In Figure 2, the blue dashed line represents a constant output of 3.3 volts, which can be regulated and maintained despite the battery’s varying voltage.

System output voltage can be used in conjunction with the fuel gauge to adjust itself to signal the end of discharge, making batteries backwards compatible with non-intelligent systems. When replacing older batteries with newer lithium ion batteries, old fuel gauges may give false readings, because they are designed specifically for older battery chemistries. This can be overcome by having an on-board lithium ion gauge adjust the output voltage to reflect the old chemistry’s voltage profile. The old battery pack system will then operate as if the old battery were still being used, giving the correct reading. Figure 3 illustrates how dropping the regulated output voltage slightly at the end of discharge to signal low battery condition.

Figure 3. Dropping the regulated output voltage slightly at the end of discharge to signal low battery condition.

Battery Pack Fuel Gauging
A battery fuel gauge lets the user know how much power is left in the battery.
Battery pack fuel gauging can be accomplished in several ways:
1.)  Voltage lookup: the state of charge can be determined  by measuring battery voltage and comparing with an internal lookup table.
2.)  Coulomb counting: the total amount of energy entering and leaving the battery is measured.
3.)  A combination of both voltage lookup and coulomb counting. This gives the advantage of having each method correct the inaccuracies of the other’s reading.

Texas Instruments (TI)’s impedence tracking fuel gauge technology further offers a solution to issues with inaccurate readings due to aging and temperature. Using impedence tracking, the fuel gauge may be programmed to be accurate within 1 percent for the life of the battery.

General Purpose Input/Outputs (GPIO)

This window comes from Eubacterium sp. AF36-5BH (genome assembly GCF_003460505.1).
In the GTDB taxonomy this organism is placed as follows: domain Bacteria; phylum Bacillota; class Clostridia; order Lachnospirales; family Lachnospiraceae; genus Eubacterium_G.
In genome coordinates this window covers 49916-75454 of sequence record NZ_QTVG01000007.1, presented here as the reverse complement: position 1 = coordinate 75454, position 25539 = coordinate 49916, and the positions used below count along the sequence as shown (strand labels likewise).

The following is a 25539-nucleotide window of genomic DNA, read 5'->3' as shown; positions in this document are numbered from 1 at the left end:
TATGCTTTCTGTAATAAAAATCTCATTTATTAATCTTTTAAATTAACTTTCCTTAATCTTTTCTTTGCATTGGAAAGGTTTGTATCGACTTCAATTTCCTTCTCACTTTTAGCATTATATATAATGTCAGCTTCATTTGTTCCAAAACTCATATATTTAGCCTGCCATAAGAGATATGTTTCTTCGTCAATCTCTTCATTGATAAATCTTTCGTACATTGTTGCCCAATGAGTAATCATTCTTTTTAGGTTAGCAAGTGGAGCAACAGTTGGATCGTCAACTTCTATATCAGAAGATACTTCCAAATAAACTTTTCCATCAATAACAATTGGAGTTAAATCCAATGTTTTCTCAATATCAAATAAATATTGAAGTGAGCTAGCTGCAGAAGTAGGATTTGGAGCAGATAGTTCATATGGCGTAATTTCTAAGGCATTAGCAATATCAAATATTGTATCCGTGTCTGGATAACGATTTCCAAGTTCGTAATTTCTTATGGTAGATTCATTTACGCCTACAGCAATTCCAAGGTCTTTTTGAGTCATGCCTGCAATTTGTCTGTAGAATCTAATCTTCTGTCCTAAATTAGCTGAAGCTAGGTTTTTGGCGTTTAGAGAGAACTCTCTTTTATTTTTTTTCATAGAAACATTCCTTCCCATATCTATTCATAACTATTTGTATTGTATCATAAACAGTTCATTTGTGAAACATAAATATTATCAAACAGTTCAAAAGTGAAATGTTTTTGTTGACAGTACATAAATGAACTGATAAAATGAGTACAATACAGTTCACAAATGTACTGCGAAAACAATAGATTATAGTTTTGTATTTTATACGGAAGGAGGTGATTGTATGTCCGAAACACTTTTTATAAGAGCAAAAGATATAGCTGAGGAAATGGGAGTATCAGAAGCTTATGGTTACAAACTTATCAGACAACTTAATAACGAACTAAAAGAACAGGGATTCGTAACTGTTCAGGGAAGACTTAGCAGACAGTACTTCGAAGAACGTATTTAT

GPIO can be used to control any battery subsystem or control end-product functions using a simple two-wire interface, I2C.
Examples of GPIO applications include:
•  Adjusting battery charger current
•  Turning LED indicators on and off
•  Automated production built in tasks
•  Reading internal hardware status indicators
•  Activating or switching over multiple battery banks
•  Adjusting on-board voltage regulators as needed by the fuel gauge or end product.
•  Self-destructing to protect IP (military applications)

Today’s battery packs can offer embedded electronics, which improves the safety, reliability, cycle-life and functionality of the battery while giving the end-product system engineer more options to make the end-product more reliable and user friendly. With embedded battery chargers, batteries last longer by being charged to their ideal specifications and only within proper temperature limits.

Accurate fuel gauges allow batteries to be discharged to almost empty with confidence; hence, batteries do not need to be oversized making them smaller, lighter and more dependable. GPIO interface may provide access to information or functional control you had never thought possible. With these added value electronics available with custom battery packs, imagination is really the limit for future battery technologies.

Anton came to Epec with more than 25 years of electronics manufacturing experience. His background includes all manufacturing processes from design to fabrication. Anton has been with Epec over the past 12 years focused on developing our Battery Design and Manufacturing infrastructure, to continually improve our value added supply chain organization. Over the past 5 years, Anton has overseen hundreds of custom battery pack design projects which include everything from primary and secondary chemistries to include, alkaline, NiMH, NiCd, primary lithium, and the latest lithium-ion or lithium-polymer batteries.

For more information on Epec, please visit

Leave a Reply